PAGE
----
No one likes to be the skunk at the picnic, but there are times when you just can’t help but spray. That’s how I felt when I read a column last week by The Washington Post’s David Ignatius, a smart and sophisticated member of the foreign policy elite. Consider this excerpt:
“President Obama is approaching one of those moments when a big turn in foreign policy is possible. ... There’s no doubt that this is a time of opportunity.”
The evidence for this optimistic assessment? Obama has “talked directly” with Hassan Rouhani “about quickly negotiating a deal to limit the Iranian nuclear program.” Well, yes, he has, but in that brief telephonic conversation the new Iranian president offered not a single concession. Maybe he will, but until he does, how it is possible to conclude that everything is hunky-dory and, what’s more, about to get better? Ignatius adds:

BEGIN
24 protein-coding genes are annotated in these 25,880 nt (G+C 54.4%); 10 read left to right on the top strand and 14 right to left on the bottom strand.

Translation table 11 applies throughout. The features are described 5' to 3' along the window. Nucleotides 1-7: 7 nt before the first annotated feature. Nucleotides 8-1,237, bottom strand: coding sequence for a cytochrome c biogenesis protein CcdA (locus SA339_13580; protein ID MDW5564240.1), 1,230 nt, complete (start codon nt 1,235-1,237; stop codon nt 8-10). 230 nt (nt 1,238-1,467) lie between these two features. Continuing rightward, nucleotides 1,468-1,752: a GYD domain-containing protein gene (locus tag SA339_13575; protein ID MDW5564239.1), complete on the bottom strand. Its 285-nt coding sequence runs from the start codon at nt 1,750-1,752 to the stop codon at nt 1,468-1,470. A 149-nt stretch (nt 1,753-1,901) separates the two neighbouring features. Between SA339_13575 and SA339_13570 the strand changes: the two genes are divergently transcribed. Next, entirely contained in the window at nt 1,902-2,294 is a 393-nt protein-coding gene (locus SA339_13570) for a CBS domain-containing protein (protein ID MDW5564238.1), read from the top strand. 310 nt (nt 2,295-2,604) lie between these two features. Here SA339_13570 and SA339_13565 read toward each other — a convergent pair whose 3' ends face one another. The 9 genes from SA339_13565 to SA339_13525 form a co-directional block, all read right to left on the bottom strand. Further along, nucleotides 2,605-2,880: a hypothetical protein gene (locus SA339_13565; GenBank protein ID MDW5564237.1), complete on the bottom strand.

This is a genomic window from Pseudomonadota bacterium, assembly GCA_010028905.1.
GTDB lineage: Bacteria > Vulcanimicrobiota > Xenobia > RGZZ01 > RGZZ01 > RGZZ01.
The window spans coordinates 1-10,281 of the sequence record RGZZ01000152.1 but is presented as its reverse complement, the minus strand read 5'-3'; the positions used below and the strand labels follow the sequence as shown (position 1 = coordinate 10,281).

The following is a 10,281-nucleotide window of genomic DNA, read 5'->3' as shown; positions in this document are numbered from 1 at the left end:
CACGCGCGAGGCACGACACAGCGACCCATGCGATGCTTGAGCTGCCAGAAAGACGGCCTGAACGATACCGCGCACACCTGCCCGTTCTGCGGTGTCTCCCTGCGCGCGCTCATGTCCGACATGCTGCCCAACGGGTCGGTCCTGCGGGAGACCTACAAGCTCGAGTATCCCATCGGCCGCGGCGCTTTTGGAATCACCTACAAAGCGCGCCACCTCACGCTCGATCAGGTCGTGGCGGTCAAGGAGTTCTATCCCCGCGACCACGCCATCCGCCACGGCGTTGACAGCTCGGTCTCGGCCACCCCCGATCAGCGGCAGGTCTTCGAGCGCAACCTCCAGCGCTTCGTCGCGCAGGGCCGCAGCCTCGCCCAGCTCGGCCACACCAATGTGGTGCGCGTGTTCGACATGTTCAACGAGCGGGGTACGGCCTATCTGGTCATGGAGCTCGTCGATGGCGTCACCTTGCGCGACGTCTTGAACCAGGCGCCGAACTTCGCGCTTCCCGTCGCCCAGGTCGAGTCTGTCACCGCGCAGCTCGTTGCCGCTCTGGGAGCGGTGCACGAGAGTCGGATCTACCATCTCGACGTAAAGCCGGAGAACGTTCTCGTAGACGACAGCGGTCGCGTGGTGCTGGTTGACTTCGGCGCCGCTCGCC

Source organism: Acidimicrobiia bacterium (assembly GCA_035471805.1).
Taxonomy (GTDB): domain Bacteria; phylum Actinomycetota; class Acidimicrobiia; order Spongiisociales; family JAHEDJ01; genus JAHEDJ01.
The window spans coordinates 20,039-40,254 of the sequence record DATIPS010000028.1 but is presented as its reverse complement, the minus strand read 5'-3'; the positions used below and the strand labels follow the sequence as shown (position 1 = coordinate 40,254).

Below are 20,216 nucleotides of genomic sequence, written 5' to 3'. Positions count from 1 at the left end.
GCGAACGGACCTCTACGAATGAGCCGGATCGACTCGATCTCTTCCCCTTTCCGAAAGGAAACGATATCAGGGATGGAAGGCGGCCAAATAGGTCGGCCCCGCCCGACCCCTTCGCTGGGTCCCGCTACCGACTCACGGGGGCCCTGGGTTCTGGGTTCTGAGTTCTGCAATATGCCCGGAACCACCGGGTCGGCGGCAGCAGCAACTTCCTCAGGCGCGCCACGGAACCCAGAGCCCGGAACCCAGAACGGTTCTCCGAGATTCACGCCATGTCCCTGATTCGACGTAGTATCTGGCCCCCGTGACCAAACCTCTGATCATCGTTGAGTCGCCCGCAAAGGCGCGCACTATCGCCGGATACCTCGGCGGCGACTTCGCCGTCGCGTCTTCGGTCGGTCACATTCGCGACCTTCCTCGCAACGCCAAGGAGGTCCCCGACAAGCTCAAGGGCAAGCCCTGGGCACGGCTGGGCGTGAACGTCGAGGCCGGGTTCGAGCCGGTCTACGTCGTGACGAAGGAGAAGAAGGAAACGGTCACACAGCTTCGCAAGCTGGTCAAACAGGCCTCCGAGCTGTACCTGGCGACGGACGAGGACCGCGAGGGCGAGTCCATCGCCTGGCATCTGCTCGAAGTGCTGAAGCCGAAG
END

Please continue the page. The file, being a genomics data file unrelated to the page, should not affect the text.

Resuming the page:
“Obama and Secretary of State John Kerry must communicate that the United States is reaching an inflection point: In the world that’s ahead, Iran must temper its revolutionary dreams of 1979. ...”
Imagine you’re Rouhani or his boss, Iranian Supreme Leader Ali Khamenei. Surely you’d wonder: “This ‘inflection point’ that Obama is to communicate -- what makes Mr. Ignatius think it’s coming, and how will the United States be different after it’s been reached? And in the ‘world that’s ahead,’ why must we Iranians temper our revolutionary dreams? No one can force us to veer off the road paved by the Ayatollah Ruhollah Khomeini, leader of our Islamic Revolution and founder of our Islamic Republic!”
The Ignatius column concludes:
“What’s around the corner is a new regional framework that accommodates the security needs of Iranians, Saudis, Israelis, Russians and Americans.
“This is a great strategic opportunity, but it will require constant, skillful diplomatic guidance.”